On October 30, 2009, Fields sent an email to Conkwright, reminding her of NASBA's formal escalation process "that needs to be followed when a project has situations that cannot be resolved by the project team...." (Conkwright Dep. Ex. 20.) The email states that Conkwright had not followed the proper procedures in a particular project, escalating it to a "red" (meaning a project that was "kind of off the tracks") without first consulting with the appropriate personnel.
On November 2, 2009, Conkwright filed an "amended" First Charge with the EEOC, a copy of which is in the record. (Docket No. 20, Ex. 3.) The record contains no evidence as to when NASBA received notice of the First Charge (whether in its initial or amended form). Furthermore, the record contains no evidence establishing when - or if - any particular individual at NASBA became aware that she had filed it.
In a November 18, 2009 email, Fields admonished Conkwright for responding to a co-employee's inquiry using all capital letters. In the email, Fields expresses concern that Conkwright was "not understanding the importance of proper formal/informal writing styles and protocols" and "was choosing to ignore common business practices regarding proper style in written communications." (Fields Statement, Ex. 7.)
On January 20, 2010, Fields received an email from Stacey Douglas, NASBA's Director of Software Development, complaining about Conkwright's conduct on a project with his group, which is referred to in the record as the "Registry/QAS Project." (Fields Statement, Ex. 8.) He complains that Conkwright had, in his view, intentionally violated the established process for obtaining certain project estimates, thereby risking damage to the reputation of the Information Technology group within the company and wasting certain employees' time. Douglas's email concludes by stating that "I am formally complaining about the lost work from my team and the intentional circumvention of process." Fields forwarded this email to the Human Resources Department.
On January 22, 2010, Fields received an email from Alana Hartley, a Product Manager involved in the Registry/QAS Project, asserting complaints about Conkwright's work on that project. (Field Statement, Ex. 9.) Hartley's email provides specific examples of deficiencies in Conkwright's work. Among other things, Hartley complains about Conkwright's lack of familiarity with a particular methodology relevant to the project, states that Conkwright had made requests that were "simply inconsistent with how the product is being built, " complains that Conkwright had insisted on certain "useless" endeavors involving a "very poor use of my time, " and indicates that, following her team's most recent meeting with Conkwright, "all team members... were frustrated with the project management portion of the meeting." Hartley describes her interactions with Conkwright as "simply becoming too frequent and completely unproductive." Finally, Hartley complained that Conkwright's project management approach "has hindered our progress and has caused a number of team members to deem the project management portion of the meeting as a burden and a waste of time."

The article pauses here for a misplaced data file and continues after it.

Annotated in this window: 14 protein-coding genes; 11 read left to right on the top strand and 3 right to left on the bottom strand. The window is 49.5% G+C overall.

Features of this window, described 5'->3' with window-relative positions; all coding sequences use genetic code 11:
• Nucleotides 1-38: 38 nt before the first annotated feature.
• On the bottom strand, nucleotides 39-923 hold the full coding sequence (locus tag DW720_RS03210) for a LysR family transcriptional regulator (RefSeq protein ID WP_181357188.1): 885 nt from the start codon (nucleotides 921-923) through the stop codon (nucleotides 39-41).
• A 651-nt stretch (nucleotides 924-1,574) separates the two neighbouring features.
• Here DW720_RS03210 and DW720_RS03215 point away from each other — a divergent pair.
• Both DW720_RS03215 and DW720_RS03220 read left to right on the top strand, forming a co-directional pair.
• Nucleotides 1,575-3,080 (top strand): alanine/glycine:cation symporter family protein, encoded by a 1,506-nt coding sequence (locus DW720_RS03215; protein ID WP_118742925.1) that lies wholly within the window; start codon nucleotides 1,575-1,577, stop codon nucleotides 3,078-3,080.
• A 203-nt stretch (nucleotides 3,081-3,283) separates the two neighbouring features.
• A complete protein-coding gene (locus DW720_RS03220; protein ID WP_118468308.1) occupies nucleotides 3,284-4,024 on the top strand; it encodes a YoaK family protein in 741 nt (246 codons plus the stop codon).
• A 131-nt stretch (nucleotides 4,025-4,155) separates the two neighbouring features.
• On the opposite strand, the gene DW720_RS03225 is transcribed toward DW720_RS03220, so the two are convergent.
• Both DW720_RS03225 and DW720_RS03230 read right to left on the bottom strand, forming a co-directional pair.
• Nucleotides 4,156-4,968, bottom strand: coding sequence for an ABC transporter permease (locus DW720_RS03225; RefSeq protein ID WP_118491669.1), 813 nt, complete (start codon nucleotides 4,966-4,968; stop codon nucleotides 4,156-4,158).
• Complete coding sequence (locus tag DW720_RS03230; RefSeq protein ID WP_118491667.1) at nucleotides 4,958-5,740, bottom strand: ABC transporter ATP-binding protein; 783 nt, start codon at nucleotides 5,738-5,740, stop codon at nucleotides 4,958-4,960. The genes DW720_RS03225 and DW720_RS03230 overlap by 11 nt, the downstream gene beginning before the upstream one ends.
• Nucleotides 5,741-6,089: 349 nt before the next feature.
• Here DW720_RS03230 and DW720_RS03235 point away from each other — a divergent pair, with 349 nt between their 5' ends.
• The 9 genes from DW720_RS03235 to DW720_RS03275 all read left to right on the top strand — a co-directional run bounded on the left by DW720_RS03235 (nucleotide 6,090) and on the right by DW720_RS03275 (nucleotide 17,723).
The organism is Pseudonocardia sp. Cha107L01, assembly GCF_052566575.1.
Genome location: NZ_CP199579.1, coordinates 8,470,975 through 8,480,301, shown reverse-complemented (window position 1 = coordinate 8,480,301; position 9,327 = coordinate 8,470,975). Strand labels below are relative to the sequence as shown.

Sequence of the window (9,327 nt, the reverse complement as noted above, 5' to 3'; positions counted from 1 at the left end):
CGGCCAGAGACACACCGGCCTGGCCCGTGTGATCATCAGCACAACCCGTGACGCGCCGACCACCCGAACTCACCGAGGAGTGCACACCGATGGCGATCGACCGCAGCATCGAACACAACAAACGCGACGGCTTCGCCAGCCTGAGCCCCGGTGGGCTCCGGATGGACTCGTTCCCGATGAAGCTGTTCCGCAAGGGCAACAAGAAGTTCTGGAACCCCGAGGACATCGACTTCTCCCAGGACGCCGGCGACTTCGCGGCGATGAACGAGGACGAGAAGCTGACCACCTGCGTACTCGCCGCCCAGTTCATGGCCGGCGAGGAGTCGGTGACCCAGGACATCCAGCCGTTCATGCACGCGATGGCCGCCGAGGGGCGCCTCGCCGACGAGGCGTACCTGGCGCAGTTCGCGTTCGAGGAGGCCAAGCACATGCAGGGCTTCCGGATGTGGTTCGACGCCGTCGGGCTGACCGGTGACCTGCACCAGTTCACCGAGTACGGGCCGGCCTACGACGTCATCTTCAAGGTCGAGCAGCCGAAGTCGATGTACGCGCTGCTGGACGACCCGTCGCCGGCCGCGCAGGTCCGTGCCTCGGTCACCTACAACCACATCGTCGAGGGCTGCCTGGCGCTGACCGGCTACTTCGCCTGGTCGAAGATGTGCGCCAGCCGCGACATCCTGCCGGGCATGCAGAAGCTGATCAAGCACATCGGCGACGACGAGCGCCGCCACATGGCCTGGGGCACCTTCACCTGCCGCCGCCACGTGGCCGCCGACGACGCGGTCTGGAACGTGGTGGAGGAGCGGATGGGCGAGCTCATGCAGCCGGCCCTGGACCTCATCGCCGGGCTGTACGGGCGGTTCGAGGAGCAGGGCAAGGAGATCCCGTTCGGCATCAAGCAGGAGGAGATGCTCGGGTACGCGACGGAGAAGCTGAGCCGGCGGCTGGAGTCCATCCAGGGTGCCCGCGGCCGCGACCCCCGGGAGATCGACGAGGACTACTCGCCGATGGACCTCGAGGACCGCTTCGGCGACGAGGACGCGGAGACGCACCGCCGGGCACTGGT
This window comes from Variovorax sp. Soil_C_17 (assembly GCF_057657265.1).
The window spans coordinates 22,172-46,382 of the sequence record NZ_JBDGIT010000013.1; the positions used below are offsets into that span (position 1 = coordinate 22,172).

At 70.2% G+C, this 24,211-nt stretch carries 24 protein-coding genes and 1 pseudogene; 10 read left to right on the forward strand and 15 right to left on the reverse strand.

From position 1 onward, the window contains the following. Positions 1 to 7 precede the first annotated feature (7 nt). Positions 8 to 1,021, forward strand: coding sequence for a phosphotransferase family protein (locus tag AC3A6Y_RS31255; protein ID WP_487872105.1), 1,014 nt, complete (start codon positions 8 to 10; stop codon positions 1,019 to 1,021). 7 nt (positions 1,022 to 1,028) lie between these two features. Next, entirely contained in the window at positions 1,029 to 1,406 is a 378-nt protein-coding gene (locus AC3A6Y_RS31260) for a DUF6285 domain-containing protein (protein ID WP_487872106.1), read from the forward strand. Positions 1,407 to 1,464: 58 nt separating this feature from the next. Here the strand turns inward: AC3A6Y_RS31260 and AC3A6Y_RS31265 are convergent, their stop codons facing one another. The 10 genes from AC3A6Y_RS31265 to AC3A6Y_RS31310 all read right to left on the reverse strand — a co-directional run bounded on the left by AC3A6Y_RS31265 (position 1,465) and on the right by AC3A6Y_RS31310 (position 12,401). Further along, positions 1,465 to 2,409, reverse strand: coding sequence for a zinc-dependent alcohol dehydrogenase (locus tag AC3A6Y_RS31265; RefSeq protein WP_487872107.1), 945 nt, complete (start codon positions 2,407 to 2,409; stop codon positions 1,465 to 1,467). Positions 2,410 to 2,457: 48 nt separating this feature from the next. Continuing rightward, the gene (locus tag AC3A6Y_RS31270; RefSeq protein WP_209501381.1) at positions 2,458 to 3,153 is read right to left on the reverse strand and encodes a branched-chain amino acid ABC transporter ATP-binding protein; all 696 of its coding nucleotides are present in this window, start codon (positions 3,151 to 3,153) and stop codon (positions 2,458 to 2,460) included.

On January 25, 2010, Fields received an email from Alfonzo Alexander, a senior management official at NASBA, complaining about Conkwright's work on another project, referred to in the record as the "NASBA Strategic Marketing Project." (Fields Statement, Ex. 11.) Alexander expressed that he was "increasingly disappointed with the service we are getting from Joy Conkwright[.]" Alexander gave specific examples of his frustrations with Conkwright, including instances in which she pressed for unnecessary meetings, pressed for unnecessary project modifications, unilaterally changed aspects of the project or the associated team meetings without his approval (or in spite of his instructions), and invited (on at least two occasions) over 30 people to a meeting. Alexander expressed that "[t]he issues have made me not want to work with Joy and concerned about working with the PMO on future projects. Her methods seem to slow the process versus help facilitate a more effective process."
On January 26, 2010, Fields sent an email to the Human Resources Department, summarizing both Conkwright's work on the two projects and the reported criticism of that work "by diverse members of the NASBA management team." (Fields Statement, Ex. 13.) The email from Fields attached a memo that, among other things, included excerpts from the recent complaint emails that he had received from Douglas, Hartley, and Alexander.